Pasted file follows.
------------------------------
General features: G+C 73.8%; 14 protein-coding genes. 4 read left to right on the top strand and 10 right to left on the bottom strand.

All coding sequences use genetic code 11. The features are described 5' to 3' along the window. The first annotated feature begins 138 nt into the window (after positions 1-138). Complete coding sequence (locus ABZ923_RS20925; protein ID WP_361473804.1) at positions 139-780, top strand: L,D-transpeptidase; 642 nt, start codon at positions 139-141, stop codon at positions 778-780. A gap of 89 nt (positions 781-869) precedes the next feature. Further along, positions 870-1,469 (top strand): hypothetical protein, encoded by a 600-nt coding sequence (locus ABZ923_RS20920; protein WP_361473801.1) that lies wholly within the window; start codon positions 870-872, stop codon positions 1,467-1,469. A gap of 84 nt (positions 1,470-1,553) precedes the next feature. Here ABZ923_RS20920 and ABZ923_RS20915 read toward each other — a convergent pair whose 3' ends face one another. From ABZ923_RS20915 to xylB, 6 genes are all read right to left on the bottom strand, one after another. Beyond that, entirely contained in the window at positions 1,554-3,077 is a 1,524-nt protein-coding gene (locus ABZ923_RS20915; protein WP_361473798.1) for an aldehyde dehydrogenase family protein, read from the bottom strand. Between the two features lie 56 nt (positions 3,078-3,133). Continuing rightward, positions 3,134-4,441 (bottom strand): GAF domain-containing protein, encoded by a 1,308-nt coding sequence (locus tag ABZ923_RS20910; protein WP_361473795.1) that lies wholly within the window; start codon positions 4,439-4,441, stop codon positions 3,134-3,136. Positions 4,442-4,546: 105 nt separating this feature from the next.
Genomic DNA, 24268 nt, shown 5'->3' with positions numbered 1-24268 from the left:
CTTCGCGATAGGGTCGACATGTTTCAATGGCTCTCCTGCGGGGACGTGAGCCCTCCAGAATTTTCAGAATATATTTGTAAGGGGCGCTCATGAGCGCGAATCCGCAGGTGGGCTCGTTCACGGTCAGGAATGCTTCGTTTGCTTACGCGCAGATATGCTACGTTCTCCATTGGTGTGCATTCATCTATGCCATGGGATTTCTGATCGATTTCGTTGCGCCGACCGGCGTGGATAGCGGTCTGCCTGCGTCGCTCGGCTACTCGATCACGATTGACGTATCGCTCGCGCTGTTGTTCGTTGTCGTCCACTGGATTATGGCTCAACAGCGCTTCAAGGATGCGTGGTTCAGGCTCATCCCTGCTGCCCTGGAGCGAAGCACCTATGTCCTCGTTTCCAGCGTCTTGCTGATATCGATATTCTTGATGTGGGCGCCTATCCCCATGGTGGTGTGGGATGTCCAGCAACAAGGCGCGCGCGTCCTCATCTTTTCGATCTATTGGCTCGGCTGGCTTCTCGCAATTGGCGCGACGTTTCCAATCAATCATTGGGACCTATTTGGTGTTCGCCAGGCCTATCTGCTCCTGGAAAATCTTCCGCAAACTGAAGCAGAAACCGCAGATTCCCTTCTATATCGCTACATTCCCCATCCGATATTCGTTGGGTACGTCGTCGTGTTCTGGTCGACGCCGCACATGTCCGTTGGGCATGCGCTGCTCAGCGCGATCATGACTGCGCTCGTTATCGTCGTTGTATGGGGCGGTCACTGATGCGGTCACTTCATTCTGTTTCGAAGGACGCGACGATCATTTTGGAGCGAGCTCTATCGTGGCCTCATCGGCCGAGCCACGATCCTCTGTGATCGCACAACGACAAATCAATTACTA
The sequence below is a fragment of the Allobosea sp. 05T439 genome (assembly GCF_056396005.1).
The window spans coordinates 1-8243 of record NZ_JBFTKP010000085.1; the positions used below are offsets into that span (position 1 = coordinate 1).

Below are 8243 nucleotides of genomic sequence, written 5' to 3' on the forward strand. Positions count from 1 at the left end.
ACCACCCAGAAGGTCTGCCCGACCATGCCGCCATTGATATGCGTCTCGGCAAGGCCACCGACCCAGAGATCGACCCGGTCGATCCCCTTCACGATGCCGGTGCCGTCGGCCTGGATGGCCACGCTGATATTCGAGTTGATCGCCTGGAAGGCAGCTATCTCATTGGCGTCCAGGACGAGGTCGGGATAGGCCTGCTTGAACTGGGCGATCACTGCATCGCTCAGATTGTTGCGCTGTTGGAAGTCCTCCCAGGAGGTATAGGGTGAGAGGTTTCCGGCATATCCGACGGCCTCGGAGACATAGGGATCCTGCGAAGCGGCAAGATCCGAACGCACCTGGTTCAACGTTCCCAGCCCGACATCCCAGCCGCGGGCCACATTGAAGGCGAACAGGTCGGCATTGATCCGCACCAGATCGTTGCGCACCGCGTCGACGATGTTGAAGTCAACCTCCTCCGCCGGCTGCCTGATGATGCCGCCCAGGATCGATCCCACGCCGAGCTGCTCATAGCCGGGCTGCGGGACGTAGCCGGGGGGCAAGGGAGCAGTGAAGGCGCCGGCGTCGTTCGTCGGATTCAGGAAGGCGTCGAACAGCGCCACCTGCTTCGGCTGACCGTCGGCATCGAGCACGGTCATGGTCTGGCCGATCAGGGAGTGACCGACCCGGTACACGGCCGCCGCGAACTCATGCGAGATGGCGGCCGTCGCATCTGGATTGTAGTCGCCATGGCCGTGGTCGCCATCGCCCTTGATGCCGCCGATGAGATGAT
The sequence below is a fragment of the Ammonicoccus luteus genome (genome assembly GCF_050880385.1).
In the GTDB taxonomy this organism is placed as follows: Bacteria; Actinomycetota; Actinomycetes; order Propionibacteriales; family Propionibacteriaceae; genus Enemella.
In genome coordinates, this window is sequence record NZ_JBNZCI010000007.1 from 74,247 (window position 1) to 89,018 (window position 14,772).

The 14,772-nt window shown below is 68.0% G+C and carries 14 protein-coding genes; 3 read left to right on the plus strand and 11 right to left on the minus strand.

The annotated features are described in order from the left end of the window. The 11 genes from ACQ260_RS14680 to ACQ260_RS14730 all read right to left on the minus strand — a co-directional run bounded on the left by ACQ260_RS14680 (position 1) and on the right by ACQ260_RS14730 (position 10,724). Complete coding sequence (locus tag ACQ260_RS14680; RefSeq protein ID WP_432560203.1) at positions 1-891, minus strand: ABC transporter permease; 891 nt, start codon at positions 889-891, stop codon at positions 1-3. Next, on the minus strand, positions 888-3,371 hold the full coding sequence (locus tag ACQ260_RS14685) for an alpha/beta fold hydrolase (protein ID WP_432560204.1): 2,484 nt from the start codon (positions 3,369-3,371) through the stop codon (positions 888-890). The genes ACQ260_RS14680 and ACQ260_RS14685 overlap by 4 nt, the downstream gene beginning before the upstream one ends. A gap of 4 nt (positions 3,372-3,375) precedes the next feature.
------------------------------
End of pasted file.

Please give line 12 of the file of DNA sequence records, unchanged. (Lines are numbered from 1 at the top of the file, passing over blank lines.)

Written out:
The 14,772-nt window shown below is 68.0% G+C and carries 14 protein-coding genes; 3 read left to right on the plus strand and 11 right to left on the minus strand.